Showing posts with label Baseball Hall of Fames. Show all posts
Showing posts with label Baseball Hall of Fames. Show all posts

Thursday, July 30, 2009

Baseball Museum 19: Ted Williams Museum/Hitters Hall of Fame

Back on July 27, 2009, as part of going to the Tampa Bay Rays game at Tropicana Field we visited our 19th and final Baseball museum of the trip, the Ted Williams Museum/Hitters Hall of Fame. This museum once had its own home, but it could not keep in operation financially, so it is now inside Tropicana Field as part of the attractions. Because it was once on its own, it is quite a large collection and not very small like the Yankee Museum. It is even bigger than the Braves Hall of Fame. Also, it is free to visit on game days, although the gates open only 1 and a half before the game and this did easily take 45 minutes of our pre game time in the park. In case you are wondering why it is located at the Rays and thinking he never played or had any ties to the team, this is the area he retired to and in fact he threw out the first ceremonial first pitch in Rays history.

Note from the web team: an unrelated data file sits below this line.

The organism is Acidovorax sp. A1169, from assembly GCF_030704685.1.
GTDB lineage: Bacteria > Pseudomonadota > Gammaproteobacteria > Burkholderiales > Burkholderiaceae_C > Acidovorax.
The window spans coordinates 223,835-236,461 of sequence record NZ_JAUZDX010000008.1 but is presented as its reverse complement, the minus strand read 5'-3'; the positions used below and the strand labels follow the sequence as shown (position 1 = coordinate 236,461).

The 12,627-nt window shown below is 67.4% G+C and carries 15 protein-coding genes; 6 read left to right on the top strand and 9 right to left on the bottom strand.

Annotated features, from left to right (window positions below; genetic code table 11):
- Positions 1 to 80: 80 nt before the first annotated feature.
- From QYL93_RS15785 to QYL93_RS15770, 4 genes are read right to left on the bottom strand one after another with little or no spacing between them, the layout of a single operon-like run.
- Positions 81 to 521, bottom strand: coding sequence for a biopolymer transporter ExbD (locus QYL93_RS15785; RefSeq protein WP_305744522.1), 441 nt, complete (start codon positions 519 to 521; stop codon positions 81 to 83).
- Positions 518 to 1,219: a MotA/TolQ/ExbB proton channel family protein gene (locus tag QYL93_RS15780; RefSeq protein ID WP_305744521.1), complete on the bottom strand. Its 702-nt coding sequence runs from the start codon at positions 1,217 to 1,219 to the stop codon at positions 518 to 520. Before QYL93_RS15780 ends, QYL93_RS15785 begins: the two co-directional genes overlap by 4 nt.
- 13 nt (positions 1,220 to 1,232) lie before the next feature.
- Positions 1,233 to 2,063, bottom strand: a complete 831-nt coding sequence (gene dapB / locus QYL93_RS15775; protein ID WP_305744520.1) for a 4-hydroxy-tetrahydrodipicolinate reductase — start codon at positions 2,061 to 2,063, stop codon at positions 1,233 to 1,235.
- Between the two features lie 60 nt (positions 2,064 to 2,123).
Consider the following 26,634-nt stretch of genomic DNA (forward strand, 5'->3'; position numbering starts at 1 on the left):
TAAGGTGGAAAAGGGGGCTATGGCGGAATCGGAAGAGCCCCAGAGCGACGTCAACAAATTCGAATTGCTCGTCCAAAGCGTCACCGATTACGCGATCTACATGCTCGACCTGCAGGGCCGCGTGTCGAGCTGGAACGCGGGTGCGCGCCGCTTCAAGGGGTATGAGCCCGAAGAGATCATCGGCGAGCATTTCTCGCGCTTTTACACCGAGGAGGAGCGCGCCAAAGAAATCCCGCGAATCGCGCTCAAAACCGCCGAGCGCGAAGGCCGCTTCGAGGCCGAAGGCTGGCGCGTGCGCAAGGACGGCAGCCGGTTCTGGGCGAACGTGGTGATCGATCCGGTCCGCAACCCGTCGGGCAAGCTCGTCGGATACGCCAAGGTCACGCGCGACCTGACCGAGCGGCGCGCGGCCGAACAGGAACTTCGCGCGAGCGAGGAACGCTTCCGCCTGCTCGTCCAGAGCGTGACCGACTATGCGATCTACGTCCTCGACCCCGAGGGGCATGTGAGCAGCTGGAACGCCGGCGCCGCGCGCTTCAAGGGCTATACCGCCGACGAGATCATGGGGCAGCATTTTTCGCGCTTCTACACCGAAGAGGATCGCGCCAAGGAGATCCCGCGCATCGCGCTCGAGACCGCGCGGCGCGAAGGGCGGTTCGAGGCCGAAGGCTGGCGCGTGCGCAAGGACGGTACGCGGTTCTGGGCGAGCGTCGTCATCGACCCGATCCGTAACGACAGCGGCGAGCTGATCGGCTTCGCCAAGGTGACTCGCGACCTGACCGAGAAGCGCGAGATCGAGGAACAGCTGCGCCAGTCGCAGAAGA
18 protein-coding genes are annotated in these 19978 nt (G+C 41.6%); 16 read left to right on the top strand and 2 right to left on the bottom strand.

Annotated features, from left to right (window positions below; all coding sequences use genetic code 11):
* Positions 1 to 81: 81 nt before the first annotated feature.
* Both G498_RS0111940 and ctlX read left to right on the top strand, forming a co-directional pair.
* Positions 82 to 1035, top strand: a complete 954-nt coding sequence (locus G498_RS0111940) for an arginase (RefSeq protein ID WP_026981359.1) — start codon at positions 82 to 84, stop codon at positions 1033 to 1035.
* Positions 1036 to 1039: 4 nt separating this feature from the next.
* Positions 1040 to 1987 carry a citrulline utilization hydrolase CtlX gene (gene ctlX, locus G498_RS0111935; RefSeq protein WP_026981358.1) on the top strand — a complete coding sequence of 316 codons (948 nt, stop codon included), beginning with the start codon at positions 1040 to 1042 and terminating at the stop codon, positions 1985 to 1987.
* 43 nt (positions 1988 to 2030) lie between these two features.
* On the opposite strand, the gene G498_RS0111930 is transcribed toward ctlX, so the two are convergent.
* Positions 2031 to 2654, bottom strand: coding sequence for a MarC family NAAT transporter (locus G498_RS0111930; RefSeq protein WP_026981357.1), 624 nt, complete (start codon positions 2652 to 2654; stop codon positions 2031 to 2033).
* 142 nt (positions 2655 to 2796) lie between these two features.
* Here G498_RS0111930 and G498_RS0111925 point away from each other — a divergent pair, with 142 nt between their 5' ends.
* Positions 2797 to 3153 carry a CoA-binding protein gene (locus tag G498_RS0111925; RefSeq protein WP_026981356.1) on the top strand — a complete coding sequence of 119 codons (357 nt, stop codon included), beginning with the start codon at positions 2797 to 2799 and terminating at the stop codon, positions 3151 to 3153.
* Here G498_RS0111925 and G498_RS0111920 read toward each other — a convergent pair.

The museum begins with a few displays on the first floor. The displays include a Babe Ruth ball that is the only one Ted Williams ever asked for and was stolen and lost for over 25 years. They also have some random displays on things like the Negro Leagues, 500 home run club, woman’s baseball and the Rockford Peaches, Baseball Movies (even a Field of Dreams sign autographed by Ted Williams), and Ted Williams the Outdoorsman. It is kind of the hodge podge of stuff in the collection, but it is still mostly tied into fitting in the Ted Williams museum because it is a lot of memorabilia he collected over the years, autographed by him, or autographed to him.

The real museum, though, begins up the steps on the second floor. I honestly thought it was just a small hall of fame for the Hitters Hall of Fame when we began up the stairs, but was surprised to find that the upstairs is twice as large as the second with it mostly being about Ted Williams life and baseball career. I am not sure how you get up here with a wheelchair, as Mik did not want to go upstairs, but I imagine somehow one of the Tropicana Field elevators can get you access to this level and part of the museum, as it really is the bulk of what there is to see.